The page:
This week, CoachSark.com chatted with University of Washington Foster School of Business lecturer Jack Rhodes for our weekly Competitor Tuesday feature. Rhodes graduated from UW in 1961 and after a long career in business returned to the UW in 1999 to teach business. Among other duties, Rhodes also is the Director of the Sales Program at Foster, a role that he was appointed to in 2003.
CoachSark.com: What’s better: being a student or a professor?
Jack Rhodes: Oh, this is a much better time in life. I have the best of both worlds. I have the opportunity to work with students and kind of feel like I am one, and at the same time, it’s an opportunity to give back a little bit of what I’ve gained from all these years and give them a kick start in life. It’s an opportunity to see the fruition of what you’ve done, see all the young minds and maybe track them once they have gotten into the real world.
CS: I know you’ve spent a long time at the school—you got your bachelor’s degree here and now you’re a professor at the University—what’s your fondest memory?
JR: There are a few of them. I got a lot out of the fraternity I was in—I was a FIJI here, and as a function of that I was able to start to network—which I didn’t know what it meant at that point in time, but it certainly at this time in my life has been apparent. I have to say connecting with the University on a smaller basis through the fraternal system was great.
The other things that came about to be honest, were that I was an avid sports guy. I was kind of discouraged with the fact that I didn’t make the basketball team as a freshman, but then I just got energized as a part of sports. Basketball and Football in particular were high on my list at my time at school. There was a group called “Sun Dodgers” which was a spirit organization that centered around getting students interested in going to sporting events, so I was pretty involved in that.
CS: As an avid sports fan, I’m sure you were immersed in the National Championship football team?
JR: How could you not be? We were very fortunate when I was in school to go to the Rose Bowl, and of course, the 1960 team was in our wheelhouse at the juncture, so of course, how could you not be excited about something like that?
CS: What was the atmosphere like after that?
JR: The atmosphere was always positive towards athletics. I grew up in Seattle, and it was always easy to get engaged, we didn’t have much competition from much else so it all centered around the University of Washington. The 1960 team was an extension of my younger years, and I was able to participate “so to speak” and it made it really, really exciting.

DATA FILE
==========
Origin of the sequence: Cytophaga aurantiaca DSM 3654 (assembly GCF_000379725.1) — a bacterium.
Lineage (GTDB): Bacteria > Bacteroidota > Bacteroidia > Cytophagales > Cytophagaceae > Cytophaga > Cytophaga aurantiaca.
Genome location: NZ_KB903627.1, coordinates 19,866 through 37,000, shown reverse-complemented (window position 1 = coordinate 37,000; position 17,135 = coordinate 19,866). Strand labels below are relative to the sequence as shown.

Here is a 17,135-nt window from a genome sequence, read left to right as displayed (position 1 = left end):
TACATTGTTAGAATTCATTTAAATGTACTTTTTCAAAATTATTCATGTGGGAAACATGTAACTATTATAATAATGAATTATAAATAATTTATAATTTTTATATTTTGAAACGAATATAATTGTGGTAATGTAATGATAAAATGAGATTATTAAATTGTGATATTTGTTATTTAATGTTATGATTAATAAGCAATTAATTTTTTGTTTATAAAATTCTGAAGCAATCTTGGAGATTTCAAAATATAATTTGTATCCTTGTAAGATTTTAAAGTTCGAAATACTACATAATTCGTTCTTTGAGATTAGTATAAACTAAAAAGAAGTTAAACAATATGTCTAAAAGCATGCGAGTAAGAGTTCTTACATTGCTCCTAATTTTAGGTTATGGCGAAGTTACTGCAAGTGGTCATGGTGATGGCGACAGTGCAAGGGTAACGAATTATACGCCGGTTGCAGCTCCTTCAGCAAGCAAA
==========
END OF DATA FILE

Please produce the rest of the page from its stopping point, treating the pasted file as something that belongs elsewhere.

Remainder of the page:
To go back though, my interest in Husky sports stemmed back to when I was eight years old. I used to walk to the games and sell enough newspapers to be able to earn a ticket to the end zone to be able to watch the game. In those days, you used to be able to buy a corsage for your mother outside the stadium which had a purple W on it—a gold corsage—and if I got enough money I would get her one of those. Of course I always told her I bought her those first, but I really did buy the ticket first.
CS: I know you said you played basketball, but did you ever play football growing up?
JR: Growing up I played all three sports: football, basketball, and baseball. But then I realized I was never going to be any good at football since I was about 130 giant pounds, so I became more active in basketball my senior year. I thought I would be more active in basketball in my college life, but it didn’t happen to be.
CS: What position were you?
JR: I wouldn’t say I was good in anything, but I was a quarterback.
CS: What Husky, past or present player, did you embody?
JR: If I start to name the players, you will have to open the history books, so I will save you the time.
CS: Given your role in the business school, do you ever feel like a coach?
JR: All the time. As a matter of fact, I just completed a selling team competition at Indiana University with four students, and we were fortunate enough to place first out of 21 universities. So that was all coaching. And that’s something when you have competitions, but when you have a day-to-day teaching basis, you’re always coaching. The students are trying to capture what they want to do, and it’s your job to give them the few words of wisdom on how to get there.
CS: Would you rather be scheming in the coaches’ box or in the thick of things on the sideline?
JR: In the thick of things, that’s an easy answer.
CS: What was the most rewarding part of your career between schooling and teaching?
JR: I was fortunate to be able to work in lots of different parts of this country. The excitement of that is the ability to see the different cultures, and see the ways people go about in business. And of course, when I left school, I hoped to work in the three major markets: Chicago, New York and Los Angeles. It was pretty exciting to say that I worked in two out of those three fairly early in my career.
CS: I’m putting you on the spot here like you do with your students: 30-second elevator sales pitch for the university – Go.
JR: The University of Washington is a place where students can come to really capture a culture that is unique. When I say a culture that is unique, we have a very diverse student body to begin with. So, we’re able to mix an international component into it, and we have great activities from the University’s educational standpoint, a school of business that is recognized on a national basis, and they also give us the opportunity not only to be academic, but to truly understand what is going on in the real world. When you couple that together with an athletic program that has been so successful for so long and the fraternity and sorority system as well as the residence halls which make the school so much smaller, it’s a package that’s difficult to refuse.